Garnishes are an exciting way to dress up a simple soup, and if ever there was a time for soup, Sukkot is it. Who doesn't crave a warm bowl of soup on chilly Sukkot evenings? This is the most basic butternut squash soup—just onion, butternut, water and salt (recipe below)—but the garnishes provide flavor and texture in every bite.

Here I've used popped quinoa, puffed rice, sautéed pastrami, fried garlic and fried parsley leaves.

You can use assorted nuts and seeds to change it up. Most seeds pop/puff up so you can experiment with that. Crispy fried shallots, ginger, or shitake mushrooms are also delicious. And things like toasted sunflower seeds, pine nuts, and pepitas work too.

Here are the techniques I've used:

popped quinoa

Rinse the quinoa 2-3 times. Drain. Heat a non-stick pan over medium heat and add the quinoa. Mix gently with a wooden spoon, shaking the pan occasionally (as you would with popcorn). First the quinoa will dry off. Then it will start to jump and pop, (much like popcorn). As the quinoa pops it will begin to smell fragrant and toasty, and will darken in color. Stand over the pan, moving the quinoa around the pan with the wooden spoon, to ensure it doesn't burn. When most of the quinoa is golden in color, transfer to a cold bowl.

puffed rice

Heat ¼ cup oil in a shallow frying pan. When the oil is hot, toss in some raw rice. The rice will puff quickly. Use a small mesh strainer to scoop out the puffed rice. Repeat in small batches.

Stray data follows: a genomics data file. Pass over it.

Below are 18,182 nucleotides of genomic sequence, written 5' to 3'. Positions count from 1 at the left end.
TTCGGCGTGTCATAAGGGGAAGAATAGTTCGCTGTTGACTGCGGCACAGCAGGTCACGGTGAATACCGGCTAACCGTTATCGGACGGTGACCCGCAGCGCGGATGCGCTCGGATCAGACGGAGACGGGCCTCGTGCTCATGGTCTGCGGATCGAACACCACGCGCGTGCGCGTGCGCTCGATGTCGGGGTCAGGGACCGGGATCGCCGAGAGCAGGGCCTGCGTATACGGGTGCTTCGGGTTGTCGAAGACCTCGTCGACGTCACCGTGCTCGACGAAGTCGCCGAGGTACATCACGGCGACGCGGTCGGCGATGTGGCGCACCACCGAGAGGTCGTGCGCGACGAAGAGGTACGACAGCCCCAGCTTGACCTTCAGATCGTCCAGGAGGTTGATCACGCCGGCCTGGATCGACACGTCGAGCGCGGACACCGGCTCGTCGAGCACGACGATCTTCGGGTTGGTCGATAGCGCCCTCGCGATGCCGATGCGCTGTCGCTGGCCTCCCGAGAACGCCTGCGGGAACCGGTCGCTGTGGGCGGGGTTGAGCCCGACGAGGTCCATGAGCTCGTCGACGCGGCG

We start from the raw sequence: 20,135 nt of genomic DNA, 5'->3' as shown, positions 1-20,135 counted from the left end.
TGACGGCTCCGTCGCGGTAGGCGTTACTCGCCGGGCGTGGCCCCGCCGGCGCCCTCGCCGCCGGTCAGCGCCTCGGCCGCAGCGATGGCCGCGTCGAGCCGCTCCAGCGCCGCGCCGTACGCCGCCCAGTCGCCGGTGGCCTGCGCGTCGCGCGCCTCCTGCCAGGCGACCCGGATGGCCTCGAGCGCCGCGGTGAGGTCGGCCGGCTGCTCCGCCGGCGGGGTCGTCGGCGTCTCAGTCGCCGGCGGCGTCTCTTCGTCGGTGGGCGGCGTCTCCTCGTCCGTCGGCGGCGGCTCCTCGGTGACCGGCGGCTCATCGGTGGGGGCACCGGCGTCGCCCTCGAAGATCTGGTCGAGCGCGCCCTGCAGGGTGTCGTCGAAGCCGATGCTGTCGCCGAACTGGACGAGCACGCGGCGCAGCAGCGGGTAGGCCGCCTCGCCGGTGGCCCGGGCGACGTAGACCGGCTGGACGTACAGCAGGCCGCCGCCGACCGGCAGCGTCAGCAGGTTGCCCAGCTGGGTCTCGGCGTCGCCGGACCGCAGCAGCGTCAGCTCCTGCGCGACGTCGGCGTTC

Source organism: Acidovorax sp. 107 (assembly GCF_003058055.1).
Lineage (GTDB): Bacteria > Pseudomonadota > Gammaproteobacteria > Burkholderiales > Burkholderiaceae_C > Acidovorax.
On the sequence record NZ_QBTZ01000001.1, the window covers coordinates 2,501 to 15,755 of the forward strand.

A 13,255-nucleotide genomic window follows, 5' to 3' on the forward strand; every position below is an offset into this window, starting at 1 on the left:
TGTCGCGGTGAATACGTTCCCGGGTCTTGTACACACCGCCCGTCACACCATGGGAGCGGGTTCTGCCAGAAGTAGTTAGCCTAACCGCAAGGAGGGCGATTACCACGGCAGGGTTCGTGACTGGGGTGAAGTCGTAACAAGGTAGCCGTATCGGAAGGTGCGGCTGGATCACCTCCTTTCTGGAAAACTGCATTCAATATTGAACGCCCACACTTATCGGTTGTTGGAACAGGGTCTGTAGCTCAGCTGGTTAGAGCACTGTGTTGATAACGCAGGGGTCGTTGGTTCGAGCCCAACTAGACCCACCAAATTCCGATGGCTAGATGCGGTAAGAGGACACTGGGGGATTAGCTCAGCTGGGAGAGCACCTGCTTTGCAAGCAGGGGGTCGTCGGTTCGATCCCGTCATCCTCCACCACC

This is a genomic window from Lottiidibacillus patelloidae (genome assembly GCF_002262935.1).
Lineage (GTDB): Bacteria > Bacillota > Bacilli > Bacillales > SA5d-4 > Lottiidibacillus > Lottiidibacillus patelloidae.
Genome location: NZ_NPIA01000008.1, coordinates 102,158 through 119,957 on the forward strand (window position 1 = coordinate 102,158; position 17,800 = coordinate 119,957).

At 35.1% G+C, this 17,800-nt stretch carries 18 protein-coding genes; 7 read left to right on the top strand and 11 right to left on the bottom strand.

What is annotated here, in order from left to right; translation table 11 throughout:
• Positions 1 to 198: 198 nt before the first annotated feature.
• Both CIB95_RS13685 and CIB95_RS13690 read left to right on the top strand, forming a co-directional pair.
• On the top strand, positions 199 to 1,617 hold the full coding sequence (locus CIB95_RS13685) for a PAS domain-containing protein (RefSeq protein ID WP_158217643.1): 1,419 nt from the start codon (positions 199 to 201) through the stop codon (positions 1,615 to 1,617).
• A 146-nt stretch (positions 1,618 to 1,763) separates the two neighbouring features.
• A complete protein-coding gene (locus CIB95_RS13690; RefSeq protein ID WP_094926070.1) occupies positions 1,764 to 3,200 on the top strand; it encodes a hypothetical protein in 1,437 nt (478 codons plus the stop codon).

fried parsley

Drop parsley leaves into hot oil for a couple of seconds. Parsley will become crisp. I wouldn't bother heating oil just for this, but if you're making the puffed rice or sautéing anything else, drop some parsley in while you're at it.

sautéed pastrami

Dice pastrami and sauté briefly. Too long and it will become leathery. You could also do it in thin strips for a different look and texture.

fried garlic

Fry thin slices of garlic in hot oil very briefly—don't take your eyes off it or it will burn. Remove as soon as garlic turns golden. The darker it gets, the more bitter it will become. Sprinkle with salt.

Basic Butternut Soup

  • 1 onion
  • 1 medium butternut squash, peeled and cubed
  • 2 tbsp. oil
  • salt
  1. Cut the onion into half rounds. Sauté in oil.
  2. Add the cubed butternut squash to the pot. Add water so that about ⅔ of the butternut is covered.
  3. Cover and bring to the boil. Reduce heat and cook until butternut squash is soft. Blend and salt to taste.

Note: here is my other Butternut Squash Soup recipe if you prefer something with more complexity of flavor.

Cook It Kosher features recipes from food blogger Miriam Szokovski, as well as guest bloggers and cookbook authors. Let us know if you’d like to contribute!